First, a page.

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A US-based rights group says China executed 2,400 convicts in 2013, an annual toll that has declined over the past decade. China executes more people than the rest of the world combined, according to estimates.
The 2,400 executions represented a 20 percent drop in Chinese prisoner executions from 2012, and made up only a fraction of the 12,000 killings in 2002, a report by the Dui Hua Foundation said on Tuesday.
The San Francisco-based group, which campaigns for prisoner rights and the reform of China's justice system, said it had obtained the data from "a judicial official with access to the number of executions carried out each year."
Last year's cases included the unusual live broadcast by state-run CCTV of four accused being led in (pictured) before execution in southwestern Yunnan province's capital of Kunming.
No official figures
Beijing does not officially release figures on executions, but is thought to have put more people to death than all other countries put together with a record of 24,000 in 1982, according to Dui Hua.
Rights group Amnesty International, which releases an annual report on capital punishment, excludes China from its tally due to lack of reliable information, but in 2013 it put the total number of executions for the rest of the world, put at 778 in 22 countries.
Despite the downward trend since 2002, Dui Hua acknowledged the decline was likely to be "offset" this year, amid a countrywide anti-corruption campaign and a clampdown on terrorism in the largely Muslim northwestern province of Xinjiang.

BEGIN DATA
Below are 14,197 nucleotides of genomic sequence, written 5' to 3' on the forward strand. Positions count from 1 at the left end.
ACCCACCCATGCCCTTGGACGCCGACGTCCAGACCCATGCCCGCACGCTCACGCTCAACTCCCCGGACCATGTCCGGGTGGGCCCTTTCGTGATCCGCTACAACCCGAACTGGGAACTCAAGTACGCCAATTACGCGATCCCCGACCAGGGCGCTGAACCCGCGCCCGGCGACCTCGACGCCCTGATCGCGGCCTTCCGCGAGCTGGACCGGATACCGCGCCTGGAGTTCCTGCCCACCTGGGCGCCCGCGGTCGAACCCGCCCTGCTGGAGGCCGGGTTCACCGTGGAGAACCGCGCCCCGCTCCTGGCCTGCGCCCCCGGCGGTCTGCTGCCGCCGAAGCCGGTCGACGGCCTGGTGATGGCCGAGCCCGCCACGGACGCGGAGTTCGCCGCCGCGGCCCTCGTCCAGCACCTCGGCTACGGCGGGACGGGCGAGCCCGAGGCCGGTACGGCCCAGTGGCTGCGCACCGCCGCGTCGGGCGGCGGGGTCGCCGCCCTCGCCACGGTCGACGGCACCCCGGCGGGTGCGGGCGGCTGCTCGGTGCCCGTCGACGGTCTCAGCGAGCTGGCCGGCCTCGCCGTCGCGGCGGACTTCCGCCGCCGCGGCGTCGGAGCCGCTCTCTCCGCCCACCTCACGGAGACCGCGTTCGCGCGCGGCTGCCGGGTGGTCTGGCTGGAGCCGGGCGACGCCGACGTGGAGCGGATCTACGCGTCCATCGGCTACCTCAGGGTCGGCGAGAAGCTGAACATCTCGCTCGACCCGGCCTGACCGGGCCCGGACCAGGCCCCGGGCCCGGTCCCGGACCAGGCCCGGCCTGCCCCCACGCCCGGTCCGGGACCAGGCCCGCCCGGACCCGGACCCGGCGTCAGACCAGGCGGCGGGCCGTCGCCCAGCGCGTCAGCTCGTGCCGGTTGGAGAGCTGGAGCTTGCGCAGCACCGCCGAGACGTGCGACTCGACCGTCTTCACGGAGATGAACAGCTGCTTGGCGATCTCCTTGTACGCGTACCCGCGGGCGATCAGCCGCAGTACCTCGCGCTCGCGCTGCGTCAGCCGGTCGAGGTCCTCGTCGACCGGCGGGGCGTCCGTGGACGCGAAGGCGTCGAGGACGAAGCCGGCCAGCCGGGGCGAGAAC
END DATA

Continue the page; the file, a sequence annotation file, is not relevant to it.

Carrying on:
Hundreds of people have been convicted of terrorist offences over a series of attacks in the restive region. Last week a court condemned 12 people to death in connection with clashes in July.
High conviction rate
China's ruling Communist Party keeps tight control over the country's legal system, and courts have a near-100 percent conviction rate in criminal cases.
In 2007, the power to review death sentences was handed over to the Supreme Court in Beijing - a move that has contributed to "far fewer" executions, according to Dui Hua. In examining cases in 2013, the top court sent around 39 percent of death sentences back to provincial courts with a request for further evidence, the group said.
The use of force to extract confessions is still commonplace. There have been instances of wrongful conviction, and China has occasionally exonerated wrongfully executed convicts after others claimed responsibility for the crimes, or in some cases because the supposed murder victim was found alive.
In June, the Supreme Court handed down a landmark decision, overturning the death sentence for Li Yan, who had been convicted in 2011 for killing her abusive husband after suffering months of torture at his hands.
Call for worldwide abolition
On October 10, the international day for the abolition of the death penalty, an unprecedented worldwide abolition call was issued by the foreign ministers of 12 nations, including Switzerland, Turkey, Mongolia and the Philippines.
Modern justice systems must strive for more than just revenge, they said. State-ordered killings led only to more hatred and violence.
All parties in Germany's Bundestag parliament also voted on the same day for a similar worldwide abolition call, drafted by Chancellor Angela Merkel's governing conservatives.
Amnesty International highlighted executions of persons with psychological handicaps, saying this breached fundamental human rights.
nm/ipj (AFP, Reuters, dpa, epd, KNA)